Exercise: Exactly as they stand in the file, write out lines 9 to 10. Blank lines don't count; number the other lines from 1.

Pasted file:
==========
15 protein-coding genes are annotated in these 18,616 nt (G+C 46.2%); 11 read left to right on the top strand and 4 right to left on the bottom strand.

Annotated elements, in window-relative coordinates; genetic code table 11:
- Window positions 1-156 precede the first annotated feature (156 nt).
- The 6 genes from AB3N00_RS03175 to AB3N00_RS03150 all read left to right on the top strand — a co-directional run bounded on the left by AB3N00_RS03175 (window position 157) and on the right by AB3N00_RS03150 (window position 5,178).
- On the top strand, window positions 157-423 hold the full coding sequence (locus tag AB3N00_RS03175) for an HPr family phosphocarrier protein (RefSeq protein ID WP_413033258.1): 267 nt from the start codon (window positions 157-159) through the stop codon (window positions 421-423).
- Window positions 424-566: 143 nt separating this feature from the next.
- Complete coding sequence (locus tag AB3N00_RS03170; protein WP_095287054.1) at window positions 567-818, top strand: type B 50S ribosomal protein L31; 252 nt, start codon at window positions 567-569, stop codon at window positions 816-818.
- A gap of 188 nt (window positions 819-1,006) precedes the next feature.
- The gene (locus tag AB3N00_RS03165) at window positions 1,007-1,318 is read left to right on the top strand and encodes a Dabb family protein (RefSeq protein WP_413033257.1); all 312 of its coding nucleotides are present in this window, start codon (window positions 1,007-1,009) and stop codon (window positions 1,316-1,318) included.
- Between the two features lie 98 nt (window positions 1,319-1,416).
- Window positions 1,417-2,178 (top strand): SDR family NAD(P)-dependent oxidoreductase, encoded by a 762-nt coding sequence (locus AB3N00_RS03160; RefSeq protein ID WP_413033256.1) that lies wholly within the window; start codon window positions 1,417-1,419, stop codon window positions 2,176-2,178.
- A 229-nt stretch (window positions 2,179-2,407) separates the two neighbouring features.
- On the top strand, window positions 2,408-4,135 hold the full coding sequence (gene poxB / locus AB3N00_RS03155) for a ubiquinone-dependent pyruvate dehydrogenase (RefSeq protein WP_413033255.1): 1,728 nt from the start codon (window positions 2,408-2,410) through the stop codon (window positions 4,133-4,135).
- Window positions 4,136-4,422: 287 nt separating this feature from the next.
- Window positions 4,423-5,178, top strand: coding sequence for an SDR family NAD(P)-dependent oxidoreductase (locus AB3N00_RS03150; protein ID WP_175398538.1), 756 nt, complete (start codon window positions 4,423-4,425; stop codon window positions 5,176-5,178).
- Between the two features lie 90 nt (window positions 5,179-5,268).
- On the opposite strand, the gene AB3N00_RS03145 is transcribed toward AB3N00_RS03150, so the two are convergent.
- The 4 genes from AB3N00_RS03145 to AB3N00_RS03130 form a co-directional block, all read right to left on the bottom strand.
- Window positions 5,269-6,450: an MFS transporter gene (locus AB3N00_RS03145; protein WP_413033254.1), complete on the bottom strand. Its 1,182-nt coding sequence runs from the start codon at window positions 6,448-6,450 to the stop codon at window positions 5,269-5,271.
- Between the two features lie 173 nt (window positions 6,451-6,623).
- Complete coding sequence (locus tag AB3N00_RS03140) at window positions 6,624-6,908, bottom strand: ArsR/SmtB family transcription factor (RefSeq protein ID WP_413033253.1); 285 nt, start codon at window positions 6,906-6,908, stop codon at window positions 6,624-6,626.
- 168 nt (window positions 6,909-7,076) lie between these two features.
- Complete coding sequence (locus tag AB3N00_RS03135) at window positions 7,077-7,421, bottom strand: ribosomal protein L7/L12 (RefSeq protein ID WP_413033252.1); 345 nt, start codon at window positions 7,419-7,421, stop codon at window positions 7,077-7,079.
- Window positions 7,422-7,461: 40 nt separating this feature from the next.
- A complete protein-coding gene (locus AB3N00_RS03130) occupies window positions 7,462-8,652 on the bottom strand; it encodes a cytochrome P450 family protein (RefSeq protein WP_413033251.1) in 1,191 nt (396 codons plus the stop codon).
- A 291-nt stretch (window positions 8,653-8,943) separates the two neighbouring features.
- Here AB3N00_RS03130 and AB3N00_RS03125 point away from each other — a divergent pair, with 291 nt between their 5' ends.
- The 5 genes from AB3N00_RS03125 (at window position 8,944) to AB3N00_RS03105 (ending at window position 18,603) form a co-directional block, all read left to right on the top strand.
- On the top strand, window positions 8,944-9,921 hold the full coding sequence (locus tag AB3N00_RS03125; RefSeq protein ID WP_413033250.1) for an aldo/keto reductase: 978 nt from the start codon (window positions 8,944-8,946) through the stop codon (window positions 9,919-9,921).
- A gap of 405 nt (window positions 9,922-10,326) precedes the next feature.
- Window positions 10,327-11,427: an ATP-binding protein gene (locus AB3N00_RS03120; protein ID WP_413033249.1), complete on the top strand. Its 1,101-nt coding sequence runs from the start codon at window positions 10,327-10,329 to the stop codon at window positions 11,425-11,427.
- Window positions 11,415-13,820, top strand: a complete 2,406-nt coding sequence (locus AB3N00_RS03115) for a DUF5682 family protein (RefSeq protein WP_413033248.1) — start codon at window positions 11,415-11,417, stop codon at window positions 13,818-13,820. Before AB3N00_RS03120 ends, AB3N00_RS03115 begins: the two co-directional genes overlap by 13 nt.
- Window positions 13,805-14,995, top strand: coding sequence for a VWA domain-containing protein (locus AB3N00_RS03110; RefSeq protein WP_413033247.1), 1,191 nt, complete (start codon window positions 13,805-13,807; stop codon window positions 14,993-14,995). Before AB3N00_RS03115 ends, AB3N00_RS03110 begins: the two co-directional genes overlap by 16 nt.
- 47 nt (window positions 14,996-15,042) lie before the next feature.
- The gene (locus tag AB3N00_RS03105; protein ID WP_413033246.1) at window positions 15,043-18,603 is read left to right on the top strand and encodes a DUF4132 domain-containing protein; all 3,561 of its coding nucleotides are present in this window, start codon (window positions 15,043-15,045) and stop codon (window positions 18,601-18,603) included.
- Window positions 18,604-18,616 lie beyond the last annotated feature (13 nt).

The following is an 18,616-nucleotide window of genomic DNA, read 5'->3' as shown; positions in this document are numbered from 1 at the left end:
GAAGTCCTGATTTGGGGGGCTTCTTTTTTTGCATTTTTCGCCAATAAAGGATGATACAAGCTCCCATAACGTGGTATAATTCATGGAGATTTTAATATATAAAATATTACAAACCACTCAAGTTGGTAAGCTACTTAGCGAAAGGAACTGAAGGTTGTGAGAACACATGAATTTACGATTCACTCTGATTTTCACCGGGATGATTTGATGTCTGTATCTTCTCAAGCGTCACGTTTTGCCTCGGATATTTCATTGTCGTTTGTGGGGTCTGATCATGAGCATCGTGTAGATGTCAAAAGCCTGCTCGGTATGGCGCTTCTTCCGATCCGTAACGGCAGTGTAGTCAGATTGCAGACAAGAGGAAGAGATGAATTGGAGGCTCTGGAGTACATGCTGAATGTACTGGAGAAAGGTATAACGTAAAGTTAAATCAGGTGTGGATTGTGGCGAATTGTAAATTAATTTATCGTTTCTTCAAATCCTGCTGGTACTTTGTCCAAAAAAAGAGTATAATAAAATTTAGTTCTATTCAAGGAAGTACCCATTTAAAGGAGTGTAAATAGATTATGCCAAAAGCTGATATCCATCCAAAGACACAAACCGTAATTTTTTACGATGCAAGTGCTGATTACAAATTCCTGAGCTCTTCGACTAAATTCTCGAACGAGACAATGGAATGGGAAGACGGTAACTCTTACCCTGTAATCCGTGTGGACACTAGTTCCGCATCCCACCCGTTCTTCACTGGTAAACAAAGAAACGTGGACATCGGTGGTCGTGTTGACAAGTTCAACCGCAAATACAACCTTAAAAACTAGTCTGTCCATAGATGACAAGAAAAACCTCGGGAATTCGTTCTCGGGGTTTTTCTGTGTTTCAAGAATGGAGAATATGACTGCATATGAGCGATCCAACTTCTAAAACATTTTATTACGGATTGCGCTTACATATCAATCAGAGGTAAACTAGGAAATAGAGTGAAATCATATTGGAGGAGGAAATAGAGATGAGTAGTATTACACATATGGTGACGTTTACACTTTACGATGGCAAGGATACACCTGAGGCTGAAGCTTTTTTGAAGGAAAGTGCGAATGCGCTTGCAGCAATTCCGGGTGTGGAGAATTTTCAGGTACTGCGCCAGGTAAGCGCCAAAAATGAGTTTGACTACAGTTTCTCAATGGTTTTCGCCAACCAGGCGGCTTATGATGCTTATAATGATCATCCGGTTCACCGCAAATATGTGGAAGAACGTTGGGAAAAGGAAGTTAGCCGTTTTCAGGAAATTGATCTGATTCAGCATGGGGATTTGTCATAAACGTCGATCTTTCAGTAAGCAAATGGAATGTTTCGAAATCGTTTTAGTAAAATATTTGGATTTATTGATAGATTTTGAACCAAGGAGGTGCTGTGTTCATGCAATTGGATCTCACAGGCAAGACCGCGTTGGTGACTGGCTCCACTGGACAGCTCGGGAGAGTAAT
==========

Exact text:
- The gene (locus tag AB3N00_RS03165) at window positions 1,007-1,318 is read left to right on the top strand and encodes a Dabb family protein (RefSeq protein WP_413033257.1); all 312 of its coding nucleotides are present in this window, start codon (window positions 1,007-1,009) and stop codon (window positions 1,316-1,318) included.
- Between the two features lie 98 nt (window positions 1,319-1,416).